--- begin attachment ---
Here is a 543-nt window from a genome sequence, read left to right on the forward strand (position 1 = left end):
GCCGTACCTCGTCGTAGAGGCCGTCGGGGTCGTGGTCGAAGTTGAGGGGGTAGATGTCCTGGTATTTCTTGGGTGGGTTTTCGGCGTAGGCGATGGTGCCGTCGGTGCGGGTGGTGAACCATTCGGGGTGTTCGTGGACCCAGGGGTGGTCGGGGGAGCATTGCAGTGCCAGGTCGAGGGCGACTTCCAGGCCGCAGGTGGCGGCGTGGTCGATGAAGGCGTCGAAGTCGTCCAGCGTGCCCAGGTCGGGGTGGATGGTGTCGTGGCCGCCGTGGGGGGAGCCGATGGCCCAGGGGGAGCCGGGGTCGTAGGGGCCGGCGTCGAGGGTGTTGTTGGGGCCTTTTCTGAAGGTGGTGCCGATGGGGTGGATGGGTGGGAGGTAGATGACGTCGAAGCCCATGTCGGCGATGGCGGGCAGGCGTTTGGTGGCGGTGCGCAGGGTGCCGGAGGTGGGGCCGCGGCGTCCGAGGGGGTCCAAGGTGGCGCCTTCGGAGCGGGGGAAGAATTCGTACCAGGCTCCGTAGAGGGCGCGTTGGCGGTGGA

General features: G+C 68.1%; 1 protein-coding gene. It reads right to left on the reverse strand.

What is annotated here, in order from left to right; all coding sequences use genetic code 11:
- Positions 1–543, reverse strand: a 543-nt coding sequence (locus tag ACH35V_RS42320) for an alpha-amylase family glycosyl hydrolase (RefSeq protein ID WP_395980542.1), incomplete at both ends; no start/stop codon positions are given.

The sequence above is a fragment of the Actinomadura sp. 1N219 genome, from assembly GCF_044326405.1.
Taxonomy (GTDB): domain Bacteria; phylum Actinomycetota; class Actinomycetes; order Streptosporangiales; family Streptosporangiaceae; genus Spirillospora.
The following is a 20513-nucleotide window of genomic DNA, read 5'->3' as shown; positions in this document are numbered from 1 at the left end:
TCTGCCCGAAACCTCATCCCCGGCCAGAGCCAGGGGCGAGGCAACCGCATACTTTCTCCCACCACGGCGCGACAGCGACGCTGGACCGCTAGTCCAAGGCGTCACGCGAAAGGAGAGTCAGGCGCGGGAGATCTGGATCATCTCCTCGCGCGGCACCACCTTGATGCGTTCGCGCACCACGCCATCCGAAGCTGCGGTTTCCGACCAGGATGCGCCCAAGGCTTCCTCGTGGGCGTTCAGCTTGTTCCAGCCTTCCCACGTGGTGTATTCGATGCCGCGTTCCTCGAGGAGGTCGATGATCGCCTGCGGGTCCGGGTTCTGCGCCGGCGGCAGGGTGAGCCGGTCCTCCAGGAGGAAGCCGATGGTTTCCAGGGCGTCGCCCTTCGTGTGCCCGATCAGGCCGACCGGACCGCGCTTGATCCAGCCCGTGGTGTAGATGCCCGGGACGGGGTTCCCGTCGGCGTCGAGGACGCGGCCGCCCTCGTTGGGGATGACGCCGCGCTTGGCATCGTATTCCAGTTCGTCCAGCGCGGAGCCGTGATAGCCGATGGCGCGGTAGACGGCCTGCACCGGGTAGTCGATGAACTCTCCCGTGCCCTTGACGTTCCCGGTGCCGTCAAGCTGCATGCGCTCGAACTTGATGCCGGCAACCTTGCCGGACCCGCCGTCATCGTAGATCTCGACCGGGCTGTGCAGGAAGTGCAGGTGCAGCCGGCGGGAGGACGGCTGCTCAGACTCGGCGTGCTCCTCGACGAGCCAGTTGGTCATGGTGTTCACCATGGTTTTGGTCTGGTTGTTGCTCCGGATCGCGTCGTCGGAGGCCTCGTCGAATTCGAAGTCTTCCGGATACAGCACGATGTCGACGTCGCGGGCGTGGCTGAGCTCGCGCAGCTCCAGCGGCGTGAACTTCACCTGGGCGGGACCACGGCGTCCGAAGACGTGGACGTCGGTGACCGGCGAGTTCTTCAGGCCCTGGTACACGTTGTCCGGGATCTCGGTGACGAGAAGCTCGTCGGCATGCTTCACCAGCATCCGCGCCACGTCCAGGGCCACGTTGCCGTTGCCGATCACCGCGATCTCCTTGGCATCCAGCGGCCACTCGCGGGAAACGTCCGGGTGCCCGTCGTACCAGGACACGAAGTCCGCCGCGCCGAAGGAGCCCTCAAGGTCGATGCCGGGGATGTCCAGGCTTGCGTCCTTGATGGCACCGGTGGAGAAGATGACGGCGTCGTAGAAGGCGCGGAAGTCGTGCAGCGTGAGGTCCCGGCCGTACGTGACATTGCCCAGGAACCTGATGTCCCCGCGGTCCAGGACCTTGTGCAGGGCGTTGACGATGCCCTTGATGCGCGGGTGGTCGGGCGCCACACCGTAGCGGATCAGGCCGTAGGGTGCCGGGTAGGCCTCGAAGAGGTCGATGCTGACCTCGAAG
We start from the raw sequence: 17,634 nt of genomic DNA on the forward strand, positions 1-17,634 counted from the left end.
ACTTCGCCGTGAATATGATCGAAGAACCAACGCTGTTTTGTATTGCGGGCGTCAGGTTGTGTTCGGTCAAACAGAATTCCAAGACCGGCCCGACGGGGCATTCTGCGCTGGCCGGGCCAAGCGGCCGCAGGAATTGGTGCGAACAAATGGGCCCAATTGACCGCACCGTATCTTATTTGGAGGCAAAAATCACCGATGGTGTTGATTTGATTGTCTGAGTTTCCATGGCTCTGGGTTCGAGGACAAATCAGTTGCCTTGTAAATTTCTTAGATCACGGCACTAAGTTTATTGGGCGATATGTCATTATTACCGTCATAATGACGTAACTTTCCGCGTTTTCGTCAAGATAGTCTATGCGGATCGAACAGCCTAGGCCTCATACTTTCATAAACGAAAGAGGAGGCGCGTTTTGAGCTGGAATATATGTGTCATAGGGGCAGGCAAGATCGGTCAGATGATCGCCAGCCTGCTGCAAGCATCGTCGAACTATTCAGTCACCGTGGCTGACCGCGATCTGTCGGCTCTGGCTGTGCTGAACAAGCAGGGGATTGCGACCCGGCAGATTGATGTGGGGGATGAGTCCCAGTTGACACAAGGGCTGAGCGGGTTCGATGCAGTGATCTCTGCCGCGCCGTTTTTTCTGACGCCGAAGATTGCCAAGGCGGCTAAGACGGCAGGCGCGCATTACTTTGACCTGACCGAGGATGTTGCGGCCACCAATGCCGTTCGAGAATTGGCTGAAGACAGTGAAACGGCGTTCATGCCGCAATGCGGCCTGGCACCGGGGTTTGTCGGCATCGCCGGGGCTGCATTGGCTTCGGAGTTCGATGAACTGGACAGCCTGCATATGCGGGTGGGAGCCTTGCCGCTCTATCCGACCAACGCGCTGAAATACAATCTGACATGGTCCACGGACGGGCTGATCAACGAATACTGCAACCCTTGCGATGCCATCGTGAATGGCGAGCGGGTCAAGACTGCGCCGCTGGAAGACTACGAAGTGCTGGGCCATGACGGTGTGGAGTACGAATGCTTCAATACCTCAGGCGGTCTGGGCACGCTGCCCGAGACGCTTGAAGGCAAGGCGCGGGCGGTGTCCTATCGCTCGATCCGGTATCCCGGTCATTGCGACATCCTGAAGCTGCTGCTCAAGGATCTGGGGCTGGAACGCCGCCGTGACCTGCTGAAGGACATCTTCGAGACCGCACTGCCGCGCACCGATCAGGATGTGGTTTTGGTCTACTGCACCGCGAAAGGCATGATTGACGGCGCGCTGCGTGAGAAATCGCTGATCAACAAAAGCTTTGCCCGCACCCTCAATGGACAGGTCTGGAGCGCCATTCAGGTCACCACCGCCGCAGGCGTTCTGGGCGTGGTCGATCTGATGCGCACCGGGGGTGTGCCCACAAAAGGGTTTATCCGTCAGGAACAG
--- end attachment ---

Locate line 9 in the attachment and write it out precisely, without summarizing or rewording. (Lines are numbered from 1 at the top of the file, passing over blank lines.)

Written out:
TCTGCCCGAAACCTCATCCCCGGCCAGAGCCAGGGGCGAGGCAACCGCATACTTTCTCCCACCACGGCGCGACAGCGACGCTGGACCGCTAGTCCAAGGCGTCACGCGAAAGGAGAGTCAGGCGCGGGAGATCTGGATCATCTCCTCGCGCGGCACCACCTTGATGCGTTCGCGCACCACGCCATCCGAAGCTGCGGTTTCCGACCAGGATGCGCCCAAGGCTTCCTCGTGGGCGTTCAGCTTGTTCCAGCCTTCCCACGTGGTGTATTCGATGCCGCGTTCCTCGAGGAGGTCGATGATCGCCTGCGGGTCCGGGTTCTGCGCCGGCGGCAGGGTGAGCCGGTCCTCCAGGAGGAAGCCGATGGTTTCCAGGGCGTCGCCCTTCGTGTGCCCGATCAGGCCGACCGGACCGCGCTTGATCCAGCCCGTGGTGTAGATGCCCGGGACGGGGTTCCCGTCGGCGTCGAGGACGCGGCCGCCCTCGTTGGGGATGACGCCGCGCTTGGCATCGTATTCCAGTTCGTCCAGCGCGGAGCCGTGATAGCCGATGGCGCGGTAGACGGCCTGCACCGGGTAGTCGATGAACTCTCCCGTGCCCTTGACGTTCCCGGTGCCGTCAAGCTGCATGCGCTCGAACTTGATGCCGGCAACCTTGCCGGACCCGCCGTCATCGTAGATCTCGACCGGGCTGTGCAGGAAGTGCAGGTGCAGCCGGCGGGAGGACGGCTGCTCAGACTCGGCGTGCTCCTCGACGAGCCAGTTGGTCATGGTGTTCACCATGGTTTTGGTCTGGTTGTTGCTCCGGATCGCGTCGTCGGAGGCCTCGTCGAATTCGAAGTCTTCCGGATACAGCACGATGTCGACGTCGCGGGCGTGGCTGAGCTCGCGCAGCTCCAGCGGCGTGAACTTCACCTGGGCGGGACCACGGCGTCCGAAGACGTGGACGTCGGTGACCGGCGAGTTCTTCAGGCCCTGGTACACGTTGTCCGGGATCTCGGTGACGAGAAGCTCGTCGGCATGCTTCACCAGCATCCGCGCCACGTCCAGGGCCACGTTGCCGTTGCCGATCACCGCGATCTCCTTGGCATCCAGCGGCCACTCGCGGGAAACGTCCGGGTGCCCGTCGTACCAGGACACGAAGTCCGCCGCGCCGAAGGAGCCCTCAAGGTCGATGCCGGGGATGTCCAGGCTTGCGTCCTTGATGGCACCGGTGGAGAAGATGACGGCGTCGTAGAAGGCGCGGAAGTCGTGCAGCGTGAGGTCCCGGCCGTACGTGACATTGCCCAGGAACCTGATGTCCCCGCGGTCCAGGACCTTGTGCAGGGCGTTGACGATGCCCTTGATGCGCGGGTGGTCGGGCGCCACACCGTAGCGGATCAGGCCGTAGGGTGCCGGGTAGGCCTCGAAGAGGTCGATGCTGACCTCGAAG